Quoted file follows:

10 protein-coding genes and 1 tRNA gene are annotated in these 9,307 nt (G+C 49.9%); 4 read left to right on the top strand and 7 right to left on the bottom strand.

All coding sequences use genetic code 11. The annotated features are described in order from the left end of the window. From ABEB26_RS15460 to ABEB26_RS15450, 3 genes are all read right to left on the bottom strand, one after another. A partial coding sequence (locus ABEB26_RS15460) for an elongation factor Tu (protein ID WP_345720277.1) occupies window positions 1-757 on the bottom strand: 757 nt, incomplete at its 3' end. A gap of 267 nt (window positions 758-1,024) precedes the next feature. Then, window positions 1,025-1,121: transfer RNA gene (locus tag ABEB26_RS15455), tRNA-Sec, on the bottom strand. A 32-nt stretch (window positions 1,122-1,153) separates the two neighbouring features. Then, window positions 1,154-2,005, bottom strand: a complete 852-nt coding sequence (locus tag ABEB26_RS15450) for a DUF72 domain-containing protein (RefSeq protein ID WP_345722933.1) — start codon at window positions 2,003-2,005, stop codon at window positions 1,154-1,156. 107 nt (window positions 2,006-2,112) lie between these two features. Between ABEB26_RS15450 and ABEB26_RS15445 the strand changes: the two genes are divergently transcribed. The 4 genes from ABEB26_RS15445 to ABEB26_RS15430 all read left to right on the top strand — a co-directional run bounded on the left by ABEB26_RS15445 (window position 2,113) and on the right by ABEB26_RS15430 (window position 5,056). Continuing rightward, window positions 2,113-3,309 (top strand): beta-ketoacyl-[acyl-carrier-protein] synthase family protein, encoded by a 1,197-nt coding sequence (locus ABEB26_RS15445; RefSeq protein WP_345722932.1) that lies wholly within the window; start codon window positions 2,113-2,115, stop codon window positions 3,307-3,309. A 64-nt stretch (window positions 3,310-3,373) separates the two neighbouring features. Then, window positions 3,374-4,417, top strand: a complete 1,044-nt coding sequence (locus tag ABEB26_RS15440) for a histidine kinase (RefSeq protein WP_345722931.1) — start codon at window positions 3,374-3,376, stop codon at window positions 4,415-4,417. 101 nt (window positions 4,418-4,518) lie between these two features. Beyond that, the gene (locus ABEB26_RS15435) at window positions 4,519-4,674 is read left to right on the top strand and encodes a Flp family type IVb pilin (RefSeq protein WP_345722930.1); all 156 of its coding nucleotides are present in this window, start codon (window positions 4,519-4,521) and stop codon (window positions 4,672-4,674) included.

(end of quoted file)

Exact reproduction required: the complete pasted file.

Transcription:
10 protein-coding genes and 1 tRNA gene are annotated in these 9,307 nt (G+C 49.9%); 4 read left to right on the top strand and 7 right to left on the bottom strand.

All coding sequences use genetic code 11. The annotated features are described in order from the left end of the window. From ABEB26_RS15460 to ABEB26_RS15450, 3 genes are all read right to left on the bottom strand, one after another. A partial coding sequence (locus ABEB26_RS15460) for an elongation factor Tu (protein ID WP_345720277.1) occupies window positions 1-757 on the bottom strand: 757 nt, incomplete at its 3' end. A gap of 267 nt (window positions 758-1,024) precedes the next feature. Then, window positions 1,025-1,121: transfer RNA gene (locus tag ABEB26_RS15455), tRNA-Sec, on the bottom strand. A 32-nt stretch (window positions 1,122-1,153) separates the two neighbouring features. Then, window positions 1,154-2,005, bottom strand: a complete 852-nt coding sequence (locus tag ABEB26_RS15450) for a DUF72 domain-containing protein (RefSeq protein ID WP_345722933.1) — start codon at window positions 2,003-2,005, stop codon at window positions 1,154-1,156. 107 nt (window positions 2,006-2,112) lie between these two features. Between ABEB26_RS15450 and ABEB26_RS15445 the strand changes: the two genes are divergently transcribed. The 4 genes from ABEB26_RS15445 to ABEB26_RS15430 all read left to right on the top strand — a co-directional run bounded on the left by ABEB26_RS15445 (window position 2,113) and on the right by ABEB26_RS15430 (window position 5,056). Continuing rightward, window positions 2,113-3,309 (top strand): beta-ketoacyl-[acyl-carrier-protein] synthase family protein, encoded by a 1,197-nt coding sequence (locus ABEB26_RS15445; RefSeq protein WP_345722932.1) that lies wholly within the window; start codon window positions 2,113-2,115, stop codon window positions 3,307-3,309. A 64-nt stretch (window positions 3,310-3,373) separates the two neighbouring features. Then, window positions 3,374-4,417, top strand: a complete 1,044-nt coding sequence (locus tag ABEB26_RS15440) for a histidine kinase (RefSeq protein WP_345722931.1) — start codon at window positions 3,374-3,376, stop codon at window positions 4,415-4,417. 101 nt (window positions 4,418-4,518) lie between these two features. Beyond that, the gene (locus ABEB26_RS15435) at window positions 4,519-4,674 is read left to right on the top strand and encodes a Flp family type IVb pilin (RefSeq protein WP_345722930.1); all 156 of its coding nucleotides are present in this window, start codon (window positions 4,519-4,521) and stop codon (window positions 4,672-4,674) included.